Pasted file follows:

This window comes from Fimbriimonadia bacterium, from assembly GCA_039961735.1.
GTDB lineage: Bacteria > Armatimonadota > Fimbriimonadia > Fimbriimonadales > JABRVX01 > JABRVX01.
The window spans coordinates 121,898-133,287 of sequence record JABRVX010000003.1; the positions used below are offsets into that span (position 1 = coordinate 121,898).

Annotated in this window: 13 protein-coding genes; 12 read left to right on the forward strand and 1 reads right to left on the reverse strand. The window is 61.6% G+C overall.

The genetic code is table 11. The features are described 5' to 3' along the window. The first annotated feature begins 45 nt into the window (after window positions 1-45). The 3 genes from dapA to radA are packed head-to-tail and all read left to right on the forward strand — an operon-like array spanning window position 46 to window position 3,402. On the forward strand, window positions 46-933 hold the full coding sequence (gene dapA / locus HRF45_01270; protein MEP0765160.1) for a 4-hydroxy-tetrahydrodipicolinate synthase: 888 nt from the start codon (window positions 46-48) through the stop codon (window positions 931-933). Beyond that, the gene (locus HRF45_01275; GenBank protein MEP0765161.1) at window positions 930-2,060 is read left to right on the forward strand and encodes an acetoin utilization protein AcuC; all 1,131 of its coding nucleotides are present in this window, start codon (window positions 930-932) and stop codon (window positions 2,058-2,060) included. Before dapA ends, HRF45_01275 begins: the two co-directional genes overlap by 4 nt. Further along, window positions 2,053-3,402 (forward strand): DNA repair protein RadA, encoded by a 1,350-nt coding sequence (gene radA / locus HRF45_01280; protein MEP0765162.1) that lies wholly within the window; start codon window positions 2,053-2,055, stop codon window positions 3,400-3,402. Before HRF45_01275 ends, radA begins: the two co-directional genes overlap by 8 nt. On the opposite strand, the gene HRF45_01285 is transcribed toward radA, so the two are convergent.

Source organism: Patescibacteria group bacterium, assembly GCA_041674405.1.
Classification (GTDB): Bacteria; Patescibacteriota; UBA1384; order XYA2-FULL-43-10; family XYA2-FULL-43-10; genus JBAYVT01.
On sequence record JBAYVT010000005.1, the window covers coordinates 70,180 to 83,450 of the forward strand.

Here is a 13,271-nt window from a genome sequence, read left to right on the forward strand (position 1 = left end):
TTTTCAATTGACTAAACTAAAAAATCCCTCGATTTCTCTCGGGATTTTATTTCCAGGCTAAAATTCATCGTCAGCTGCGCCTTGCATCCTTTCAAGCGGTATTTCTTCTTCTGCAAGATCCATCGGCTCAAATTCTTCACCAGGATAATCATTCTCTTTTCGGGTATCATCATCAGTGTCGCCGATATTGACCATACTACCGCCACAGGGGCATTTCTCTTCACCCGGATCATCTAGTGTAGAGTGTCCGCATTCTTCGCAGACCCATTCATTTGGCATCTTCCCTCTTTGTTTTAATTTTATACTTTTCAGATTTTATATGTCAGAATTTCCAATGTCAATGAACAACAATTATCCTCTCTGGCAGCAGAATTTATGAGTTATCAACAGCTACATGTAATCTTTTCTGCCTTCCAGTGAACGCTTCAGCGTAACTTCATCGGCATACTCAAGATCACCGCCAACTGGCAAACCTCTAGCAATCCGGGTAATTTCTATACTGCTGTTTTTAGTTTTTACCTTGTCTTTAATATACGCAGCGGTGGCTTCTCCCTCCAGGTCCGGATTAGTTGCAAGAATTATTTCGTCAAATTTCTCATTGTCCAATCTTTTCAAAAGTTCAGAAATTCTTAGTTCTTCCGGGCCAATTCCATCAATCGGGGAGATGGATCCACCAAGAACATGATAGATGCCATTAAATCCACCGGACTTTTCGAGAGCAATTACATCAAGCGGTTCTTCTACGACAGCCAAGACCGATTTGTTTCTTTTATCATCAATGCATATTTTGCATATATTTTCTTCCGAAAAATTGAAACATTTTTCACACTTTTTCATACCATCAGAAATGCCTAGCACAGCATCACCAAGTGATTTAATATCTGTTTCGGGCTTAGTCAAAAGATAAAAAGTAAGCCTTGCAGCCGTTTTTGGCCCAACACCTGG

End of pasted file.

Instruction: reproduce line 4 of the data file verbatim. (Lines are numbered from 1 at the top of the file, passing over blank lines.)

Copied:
Annotated in this window: 13 protein-coding genes; 12 read left to right on the forward strand and 1 reads right to left on the reverse strand. The window is 61.6% G+C overall.